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Dream home farewell for King Casey

Date

Mark Fogarty

In control ... Casey Stoner on his way to locking in his farewell victory at Phillip Island, his home turf.

In control ... Casey Stoner on his way to locking in his farewell victory at Phillip Island, his home turf. Photo: AP

CASEY STONER'S coronation as the king of Phillip Island could hardly have gone better, from the royal procession that was the one-sided race to his tumultuous crowning by the rhapsodic crowd after his record-breaking victory.

Much to the delight of the modern record crowd that packed the track, Stoner overcame a late whirlwind of emotions and the constant pressure of expectation to win his sixth consecutive Australian Motorcycle Grand Prix.

In his farewell appearance before he retires from MotoGP racing in 13 days, the fresh-faced 27-year-old led all but the first one-and-a-third laps on his factory team Honda to score yet another runaway victory at his favourite track.

Just like the previous five wins, Stoner was supreme and unstoppable, racing away to a big lead that he held to the end of the 27-lap, 120-kilometre race, hurling his machine around the 4.4km island circuit's high-speed corners right on the edge of adhesion.

Not a man given to displays of emotion, by his own admission, Stoner was nonetheless overwhelmed by the reception of the huge crowd after the race, with thousands pouring onto the main straight to cheer him up on the podium. "That was something very special and unique," he said. "It was just unreal. It's fantastic and I can't ask for a better way to end my career in Australia.

"Today was something else with the crowd. I knew I had a lot of pressure on me and I felt it the whole way through the race. I couldn't get it out of my head, did not want to make a mistake, didn't want to do anything wrong, so I always kept a lot in reserve to make sure I didn't push past any limits."

Stoner's win capped a mini-Australia Day at Phillip Island, following podium-placing performances by other Aussie riders in the main support races.

Adelaide teenager Arthur Sissis was third in the Moto3 race – his first appearance on the podium in his rookie season in grand prix motorcycle racing – and Queensland veteran Anthony West grabbed a heart-stopping second in the Moto2 event.

"It was fantastic to see so many people out there and especially as the Australian riders gave them so much to cheer about today with a third, a second and a win in the three classes," Stoner said. "I'm sure they were all pumped up before the MotoGP race and then finally we gave them something extra to cheer about and it was just an amazing day."

That it was. Under a clear sky in cool but windless conditions, the track was filled with the biggest race day crowd since the Australian GP return to Phillip Island from a six-year sojourn at Sydney's Eastern Creek, with Stoner's farewell attracting a record attendance estimated at 53,100.

Combined with the record estimated Friday and Saturday crowds, a new three-day record of 122,465 was claimed, up on last year's total of 95,100. Although well short of the all-time Sunday record of around 88,000 at the first Phillip Island motorcycle GP in 1989, yesterday's attendance was big enough to cause traffic problems.

Motorists reported that the trip from Melbourne to the track took up to four hours, with the heavy traffic causing the Premier, Ted Baillieu, to arrive late, although still well before the 4pm start of the big race. Baillieu declined an offer from Andrew Fox, the boss of track owner Linfox Property, to use the company's helicopter for the trip. Police had planned to keep the special traffic system with its extra lanes to the circuit operating until 11am, but the amount of traffic forced them to keep it operating until 1.30pm.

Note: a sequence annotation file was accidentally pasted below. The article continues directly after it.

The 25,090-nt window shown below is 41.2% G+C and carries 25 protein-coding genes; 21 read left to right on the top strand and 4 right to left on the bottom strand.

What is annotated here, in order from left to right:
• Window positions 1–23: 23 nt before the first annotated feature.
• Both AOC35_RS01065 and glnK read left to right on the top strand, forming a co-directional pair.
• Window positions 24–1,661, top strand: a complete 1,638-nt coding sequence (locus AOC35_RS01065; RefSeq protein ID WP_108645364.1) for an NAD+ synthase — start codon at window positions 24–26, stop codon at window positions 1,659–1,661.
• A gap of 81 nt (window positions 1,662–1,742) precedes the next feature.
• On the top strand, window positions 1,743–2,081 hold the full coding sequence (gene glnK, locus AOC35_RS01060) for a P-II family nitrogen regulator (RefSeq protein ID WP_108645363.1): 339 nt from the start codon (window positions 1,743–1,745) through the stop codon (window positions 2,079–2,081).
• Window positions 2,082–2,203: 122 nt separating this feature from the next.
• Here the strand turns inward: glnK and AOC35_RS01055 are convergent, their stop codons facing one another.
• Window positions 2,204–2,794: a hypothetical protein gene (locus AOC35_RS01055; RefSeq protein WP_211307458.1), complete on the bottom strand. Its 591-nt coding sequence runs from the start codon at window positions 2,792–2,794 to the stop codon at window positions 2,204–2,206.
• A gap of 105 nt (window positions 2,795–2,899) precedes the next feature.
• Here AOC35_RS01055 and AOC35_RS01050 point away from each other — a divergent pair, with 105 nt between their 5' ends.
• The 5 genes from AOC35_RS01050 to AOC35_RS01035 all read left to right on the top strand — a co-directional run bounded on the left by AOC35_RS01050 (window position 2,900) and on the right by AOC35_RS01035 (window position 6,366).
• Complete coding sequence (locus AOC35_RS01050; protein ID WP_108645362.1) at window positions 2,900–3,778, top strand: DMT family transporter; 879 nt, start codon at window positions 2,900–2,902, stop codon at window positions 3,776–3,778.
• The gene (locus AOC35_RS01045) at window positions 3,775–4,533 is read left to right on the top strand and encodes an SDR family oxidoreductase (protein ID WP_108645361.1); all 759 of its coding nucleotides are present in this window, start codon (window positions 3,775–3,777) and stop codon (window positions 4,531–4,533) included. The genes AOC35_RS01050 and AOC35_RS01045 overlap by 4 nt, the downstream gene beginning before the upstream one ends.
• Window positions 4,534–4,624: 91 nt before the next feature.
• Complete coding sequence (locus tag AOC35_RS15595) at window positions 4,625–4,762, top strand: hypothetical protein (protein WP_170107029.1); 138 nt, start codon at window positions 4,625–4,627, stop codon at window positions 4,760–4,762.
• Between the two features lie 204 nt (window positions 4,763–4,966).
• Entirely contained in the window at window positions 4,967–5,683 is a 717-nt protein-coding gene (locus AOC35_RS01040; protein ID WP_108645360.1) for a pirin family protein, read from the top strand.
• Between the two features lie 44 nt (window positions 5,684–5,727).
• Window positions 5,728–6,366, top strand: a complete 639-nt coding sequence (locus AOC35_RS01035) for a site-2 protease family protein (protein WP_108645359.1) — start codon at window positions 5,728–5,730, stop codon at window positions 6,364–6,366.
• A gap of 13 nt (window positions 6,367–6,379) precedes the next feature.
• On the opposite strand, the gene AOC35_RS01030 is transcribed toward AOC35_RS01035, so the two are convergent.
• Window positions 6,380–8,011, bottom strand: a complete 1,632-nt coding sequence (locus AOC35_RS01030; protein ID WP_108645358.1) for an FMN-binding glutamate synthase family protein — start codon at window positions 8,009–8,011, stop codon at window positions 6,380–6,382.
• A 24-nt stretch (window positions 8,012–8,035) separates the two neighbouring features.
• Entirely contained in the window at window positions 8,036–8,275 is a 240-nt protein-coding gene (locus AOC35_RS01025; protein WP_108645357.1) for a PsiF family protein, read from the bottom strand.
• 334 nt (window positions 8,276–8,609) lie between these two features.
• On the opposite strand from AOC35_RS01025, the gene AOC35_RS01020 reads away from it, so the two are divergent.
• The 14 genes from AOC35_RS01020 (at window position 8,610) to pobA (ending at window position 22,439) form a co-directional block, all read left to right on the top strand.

Not that the racegoers seemed to care about the delays. They were in festival mode by the time the big race began, hoping to see "King Casey" crowned. Thousands wore cardboard crowns given away at the entrances bearing the words "All Behold King Casey".

On the eve of his abdication from MotoGP racing, Stoner didn't disappoint them. The only time he was headed was after a slow start that dropped him back from pole position to third briefly behind world title rivals Jorge Lorenzo and Dani Pedrosa. Stoner was into second at the start of lap two and about to pass new leader Pedrosa, his Honda teammate, when the Spaniard lost the front end of his bike and slid off.

Pedrosa's elimination handed Yamaha's Lorenzo his second world title in three years, but the newly crowned champion was never a threat to Stoner, who streaked to a 9.23 seconds win without any sign of his seriously injured right ankle giving him trouble.

"Casey was in another world," Lorenzo said in obvious awe. Third-placed Briton Cal Crutchlow added: "Casey showed why he is the fastest guy in the world."

Like the fans, Lorenzo admitted that Stoner's impending retirement will leave a big hole in the sport to fill. "I have a lot of respect for Casey because he is probably the most talented rider I have ever seen," he said. "We will miss him a lot."

Even Stoner, while emphasising he would have no second thoughts about quitting, admitted that he will be left craving the competition with his main rivals. "The actual racing is something I'm going to miss," he said. "I have so much respect for Dani and Jorge – I've been racing them my whole career – and we've been challenging each other and fighting with each other for many years. So there'll definitely be something missing inside sometimes."

Stoner wasn't willing to reveal just how emotional he had found the experience of winning his last race in Australia in front of such large and adoring crowd but was clearly moved.

"It's fantastic and I can't ask for a better way to end my career in Australia," he said.

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